University requirements dictate 30 credit hours for the M.S. degree and 90 credit hours for the Ph.D. degree.
The ISE Graduate Handbook is intended to assist faculty members and graduate students with operating procedures, policies, and degree requirements for the ISE graduate degrees.
- 30 Credit Hours
- at least 18 credits of graduate course work
- at least 2 credits of seminar
- at least 6 credits of thesis
- ≥ 3.0 cumulative GPA in coursework contributing to degree requirements
- At least two seminars in residence
- All accepted international students, for whom English is a second language, are required to take an English-as-a-Second-Language placement exam (LA005) upon their arrival on campus. Recommended ESL courses must be completed.
- The ESE degree typically takes 2 years to complete but all work must be completed within five years.
University Requirements (complete details found in the Clarkson Catalog):
- 90 credit hours minimum (beyond the B.S.), corresponding to a minimum to three academic years of full-time study, a minimum of nine course credits must be obtained at Clarkson.
- A master's degree may be acceptable in lieu of a maximum of 30 credit hours of transfer credit. Official transcripts must be provided before transfer credit is awarded.
- A minimum of 24 credit hours of coursework
- A minimum of 6 credit hours of seminar
- All work to be completed within seven years after the candidacy procedure is completed.
- All students must complete the candidacy procedure within two years after admission to the Ph.D. program. A student may have two attempts to pass the candidacy procedure. If a student fails in the first attempt, he/she has two months to make a second attempt. A student who does not complete the candidacy procedure within the time allowed will be dropped from the graduate program.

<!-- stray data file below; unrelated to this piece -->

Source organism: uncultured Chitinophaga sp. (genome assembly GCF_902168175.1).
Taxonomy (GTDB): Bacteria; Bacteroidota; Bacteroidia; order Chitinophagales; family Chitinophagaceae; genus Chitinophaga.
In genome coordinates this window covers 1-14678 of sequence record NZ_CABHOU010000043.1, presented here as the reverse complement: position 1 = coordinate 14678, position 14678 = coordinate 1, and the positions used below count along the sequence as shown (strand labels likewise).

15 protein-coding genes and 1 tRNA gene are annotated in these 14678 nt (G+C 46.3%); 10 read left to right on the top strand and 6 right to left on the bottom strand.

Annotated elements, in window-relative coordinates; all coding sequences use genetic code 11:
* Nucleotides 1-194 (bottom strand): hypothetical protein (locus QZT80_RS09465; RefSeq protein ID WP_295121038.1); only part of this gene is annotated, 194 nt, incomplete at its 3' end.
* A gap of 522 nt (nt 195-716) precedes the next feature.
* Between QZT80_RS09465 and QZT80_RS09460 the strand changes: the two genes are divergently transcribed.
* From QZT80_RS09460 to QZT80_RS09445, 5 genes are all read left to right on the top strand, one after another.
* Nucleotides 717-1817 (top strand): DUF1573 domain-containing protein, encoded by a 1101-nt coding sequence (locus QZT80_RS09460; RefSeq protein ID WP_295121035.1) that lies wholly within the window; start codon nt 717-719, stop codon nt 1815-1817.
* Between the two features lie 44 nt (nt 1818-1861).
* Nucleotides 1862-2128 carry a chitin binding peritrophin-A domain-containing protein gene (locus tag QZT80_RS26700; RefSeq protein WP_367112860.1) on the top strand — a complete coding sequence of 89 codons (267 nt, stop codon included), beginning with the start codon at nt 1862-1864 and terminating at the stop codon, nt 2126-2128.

- A dissertation must be submitted and defended orally before a committee of five faculty members with at least one member from outside the department of the Thesis Advisor.
- A student in the Ph.D. program who has not yet completed the candidacy procedure will be called a Ph.D. student. After the procedure has been completed, the student will be called a Ph.D. candidate.
All students (M.S. and Ph.D.) must take at least one course from the following:
EV 532 Risk Analysis
EC 660 Environmental Economics
CE 582 Environmental Systems Analysis
CE 586 Introduction to Industrial Ecology
M.S. students must take a least two courses from at least one of the following course groups, and must take at least three courses in engineering.
Ph.D. students must take at least two courses from at least two of the following course groups for a total of at least 24 credit hours of coursework.
Biology and Ecology
BY 520 Microbiology
BY 525 Biological Systems &Global Environmental Change
BY 531/CE 589 Limnology
BY 620 Evolution
BY 659 Systems Biology
EHS 518 Principles of Toxicology and Epidemiology
Chemistry and Physics
CE 577 Atmospheric Chemistry
CE 580 Environmental Chemistry
CM 509/CM509 Receptor Modeling in Environmental Chemistry
CM 530 Colloids and Interfaces
CM 532 Particle Size Analysis in Dispersions and Other Colloids
CM 552 Aerosol Chemistry
EHS 505 Methods and Analysis
CE 579 Water and Wastewater Treatment Processes
CE 581 Hazardous Waste Management Engineering
CE 681 Environmental Physico-Chemical Processes
CE 682 Environmental Biological Processes
CE 686 Environmental Engineering Design
ES 534 Air Pollution Control
EHS 506 Industrial Hygiene Control Methods
EHS 581 Advanced Topic in Environmental and Occupational Health
Fluid Mechanics and Transport
EV 535/CE 535 Groundwater Hydrology and Geochemistry
CE 570 Advanced Hydrology
CE 572 Shallow Water Hydrodynamics
CE 573 Sediment Transport
CE 574 Hydrodynamic Dispersion
CE 583 Modeling Natural Aquatic Systems
CE 584 Chemodynamics
CE 576 Hydraulic Engineering in Cold Regions
CE 587 Contaminant Transport in Groundwater
ME 537 Fluids Mechanics of Aerosols Dispersions
ME 538 Experimental Aerosol Mechanics and Instrumentation
ME 637 Particle Transport and Deposition
ES 533 Human Exposure Analysis